ESP Biography

NIJAID ARREDONDO, UC Berkeley senior studying physics and astro

Major: Physics/Astrophysics

College/Employer: UC Berkeley

Year of Graduation: 2019

Picture of Nijaid Arredondo

Brief Biographical Sketch:

Not Available.

Past Classes

  (Look at the class archive for more.)

The Special in Special Relativity in Splash Spring 19
What's so special about special relativity? That was the first draft for this course's title, but even after being a bit more serious about it, the question still applies. Einstein's (second) breakthrough in our understanding of the world is usually proclaimed as crazy, difficult, and crazy. In this class we'll see why one of the "crazy" should be replaced with special, starting with how the benign idea of light leads to time dilation, length contraction, and a universal speed limit -- all from a couple of symmetries that will make you say, "Duh." We will glimpse the mathematical structure beneath it, but won't let loose in it just yet -- this class is meant to set a foundation, not a Jenga tower. We'll look at how all of this is used in life and research, finishing with a short intro to the general theory, and how everything you've learned in this class could be wrong. All of this from one simple, special idea.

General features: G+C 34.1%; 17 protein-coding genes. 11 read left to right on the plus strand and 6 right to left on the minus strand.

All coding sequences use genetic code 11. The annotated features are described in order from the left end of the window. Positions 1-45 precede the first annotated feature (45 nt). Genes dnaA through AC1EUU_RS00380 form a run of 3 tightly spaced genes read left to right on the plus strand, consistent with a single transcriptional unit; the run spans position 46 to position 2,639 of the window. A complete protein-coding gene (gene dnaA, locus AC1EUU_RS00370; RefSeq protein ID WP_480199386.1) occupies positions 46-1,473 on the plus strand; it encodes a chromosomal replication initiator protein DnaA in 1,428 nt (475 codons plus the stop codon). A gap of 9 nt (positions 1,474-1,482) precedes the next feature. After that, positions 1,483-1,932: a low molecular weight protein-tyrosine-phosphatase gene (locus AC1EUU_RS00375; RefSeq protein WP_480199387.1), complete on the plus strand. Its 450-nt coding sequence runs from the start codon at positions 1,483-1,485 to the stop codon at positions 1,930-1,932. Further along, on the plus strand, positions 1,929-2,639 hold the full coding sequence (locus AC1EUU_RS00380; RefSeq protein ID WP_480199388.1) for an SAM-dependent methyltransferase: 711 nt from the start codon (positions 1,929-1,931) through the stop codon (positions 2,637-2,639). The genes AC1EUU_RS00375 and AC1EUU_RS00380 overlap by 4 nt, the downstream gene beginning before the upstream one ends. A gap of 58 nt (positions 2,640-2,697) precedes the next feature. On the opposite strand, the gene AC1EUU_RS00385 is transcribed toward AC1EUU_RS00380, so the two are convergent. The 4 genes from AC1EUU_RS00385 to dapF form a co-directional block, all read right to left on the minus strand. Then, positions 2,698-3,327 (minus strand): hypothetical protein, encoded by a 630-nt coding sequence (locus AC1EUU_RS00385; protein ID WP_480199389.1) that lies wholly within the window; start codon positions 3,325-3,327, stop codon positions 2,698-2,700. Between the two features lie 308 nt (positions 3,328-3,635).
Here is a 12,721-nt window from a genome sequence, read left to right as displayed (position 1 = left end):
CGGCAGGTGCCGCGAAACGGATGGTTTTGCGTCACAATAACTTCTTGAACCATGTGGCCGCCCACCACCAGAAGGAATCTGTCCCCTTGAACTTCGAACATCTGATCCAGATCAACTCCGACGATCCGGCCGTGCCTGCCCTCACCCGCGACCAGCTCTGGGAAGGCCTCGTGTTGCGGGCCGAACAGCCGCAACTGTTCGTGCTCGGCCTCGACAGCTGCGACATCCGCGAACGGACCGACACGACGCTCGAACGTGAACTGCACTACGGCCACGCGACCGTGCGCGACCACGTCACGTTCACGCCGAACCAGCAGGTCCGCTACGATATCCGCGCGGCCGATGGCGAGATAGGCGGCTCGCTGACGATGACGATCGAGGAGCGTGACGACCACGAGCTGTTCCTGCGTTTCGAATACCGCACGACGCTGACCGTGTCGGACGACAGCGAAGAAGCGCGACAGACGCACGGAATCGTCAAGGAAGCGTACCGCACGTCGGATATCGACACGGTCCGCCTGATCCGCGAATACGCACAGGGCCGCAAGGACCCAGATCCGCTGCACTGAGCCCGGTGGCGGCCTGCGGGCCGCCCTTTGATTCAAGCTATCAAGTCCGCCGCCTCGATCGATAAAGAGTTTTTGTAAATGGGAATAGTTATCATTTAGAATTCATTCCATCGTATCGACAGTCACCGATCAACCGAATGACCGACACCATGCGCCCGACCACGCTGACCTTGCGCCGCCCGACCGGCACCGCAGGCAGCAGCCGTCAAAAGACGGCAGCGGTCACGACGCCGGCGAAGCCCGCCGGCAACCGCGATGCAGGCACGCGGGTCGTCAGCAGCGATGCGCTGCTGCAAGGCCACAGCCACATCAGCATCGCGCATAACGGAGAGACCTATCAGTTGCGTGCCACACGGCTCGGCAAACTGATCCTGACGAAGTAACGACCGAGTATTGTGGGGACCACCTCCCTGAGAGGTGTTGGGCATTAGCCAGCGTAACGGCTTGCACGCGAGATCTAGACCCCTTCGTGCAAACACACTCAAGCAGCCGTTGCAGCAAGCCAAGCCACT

Relatively Brief Intro to the Theory of Relativity in Splash Fall 18
Time dilation, black holes, gravitational waves -- we've all heard about the sci-fi that Einstein's theory of relativity seems to be. In this course we will look at the math and physics behind one of the most monumental ideas in modern physics. While the full theory is considered beyond even the undergraduate level, that can't stop us from exploring what it says (and why) about space, time, and Lisa's birthday card that was "lost in an event horizon". From the fact that gravity is just another weird geometry problem to the expansion of the Universe that threatens to leave us even more alone, we will explore the implications of relativity, concluding with the advances we've made in and with the theory, along with its problems that continue to make physicists throw chalk at their walls.